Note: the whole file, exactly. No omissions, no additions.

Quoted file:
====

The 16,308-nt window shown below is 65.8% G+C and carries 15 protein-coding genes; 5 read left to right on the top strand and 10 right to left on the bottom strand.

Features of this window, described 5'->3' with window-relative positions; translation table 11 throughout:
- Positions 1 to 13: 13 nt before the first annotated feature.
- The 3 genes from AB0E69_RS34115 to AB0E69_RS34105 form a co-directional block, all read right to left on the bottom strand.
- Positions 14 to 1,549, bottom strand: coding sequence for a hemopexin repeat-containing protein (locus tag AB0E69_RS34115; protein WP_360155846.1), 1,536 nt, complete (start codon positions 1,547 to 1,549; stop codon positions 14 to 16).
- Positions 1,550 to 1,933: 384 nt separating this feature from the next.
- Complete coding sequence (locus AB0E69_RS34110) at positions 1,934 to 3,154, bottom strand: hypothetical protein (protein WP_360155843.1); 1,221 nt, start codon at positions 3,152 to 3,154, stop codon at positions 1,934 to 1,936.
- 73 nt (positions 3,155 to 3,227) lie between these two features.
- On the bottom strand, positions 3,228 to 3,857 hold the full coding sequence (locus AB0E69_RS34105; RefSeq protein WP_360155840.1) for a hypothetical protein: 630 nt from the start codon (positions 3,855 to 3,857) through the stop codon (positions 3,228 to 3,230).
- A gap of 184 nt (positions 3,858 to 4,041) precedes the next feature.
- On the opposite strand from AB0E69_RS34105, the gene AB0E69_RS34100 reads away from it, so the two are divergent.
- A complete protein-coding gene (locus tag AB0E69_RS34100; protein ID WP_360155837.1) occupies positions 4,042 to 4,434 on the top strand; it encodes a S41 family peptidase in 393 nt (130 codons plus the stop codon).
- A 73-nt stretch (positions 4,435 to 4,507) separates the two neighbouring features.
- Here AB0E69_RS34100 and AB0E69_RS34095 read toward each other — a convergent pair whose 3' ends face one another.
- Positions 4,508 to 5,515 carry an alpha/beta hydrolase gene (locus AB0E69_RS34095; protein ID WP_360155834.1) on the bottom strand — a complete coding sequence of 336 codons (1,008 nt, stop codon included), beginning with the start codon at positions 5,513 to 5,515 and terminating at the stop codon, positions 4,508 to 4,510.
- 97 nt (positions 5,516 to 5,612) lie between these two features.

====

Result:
The 16,308-nt window shown below is 65.8% G+C and carries 15 protein-coding genes; 5 read left to right on the top strand and 10 right to left on the bottom strand.

Features of this window, described 5'->3' with window-relative positions; translation table 11 throughout:
- Positions 1 to 13: 13 nt before the first annotated feature.
- The 3 genes from AB0E69_RS34115 to AB0E69_RS34105 form a co-directional block, all read right to left on the bottom strand.
- Positions 14 to 1,549, bottom strand: coding sequence for a hemopexin repeat-containing protein (locus tag AB0E69_RS34115; protein WP_360155846.1), 1,536 nt, complete (start codon positions 1,547 to 1,549; stop codon positions 14 to 16).
- Positions 1,550 to 1,933: 384 nt separating this feature from the next.
- Complete coding sequence (locus AB0E69_RS34110) at positions 1,934 to 3,154, bottom strand: hypothetical protein (protein WP_360155843.1); 1,221 nt, start codon at positions 3,152 to 3,154, stop codon at positions 1,934 to 1,936.
- 73 nt (positions 3,155 to 3,227) lie between these two features.
- On the bottom strand, positions 3,228 to 3,857 hold the full coding sequence (locus AB0E69_RS34105; RefSeq protein WP_360155840.1) for a hypothetical protein: 630 nt from the start codon (positions 3,855 to 3,857) through the stop codon (positions 3,228 to 3,230).
- A gap of 184 nt (positions 3,858 to 4,041) precedes the next feature.
- On the opposite strand from AB0E69_RS34105, the gene AB0E69_RS34100 reads away from it, so the two are divergent.
- A complete protein-coding gene (locus tag AB0E69_RS34100; protein ID WP_360155837.1) occupies positions 4,042 to 4,434 on the top strand; it encodes a S41 family peptidase in 393 nt (130 codons plus the stop codon).
- A 73-nt stretch (positions 4,435 to 4,507) separates the two neighbouring features.
- Here AB0E69_RS34100 and AB0E69_RS34095 read toward each other — a convergent pair whose 3' ends face one another.
- Positions 4,508 to 5,515 carry an alpha/beta hydrolase gene (locus AB0E69_RS34095; protein ID WP_360155834.1) on the bottom strand — a complete coding sequence of 336 codons (1,008 nt, stop codon included), beginning with the start codon at positions 5,513 to 5,515 and terminating at the stop codon, positions 4,508 to 4,510.
- 97 nt (positions 5,516 to 5,612) lie between these two features.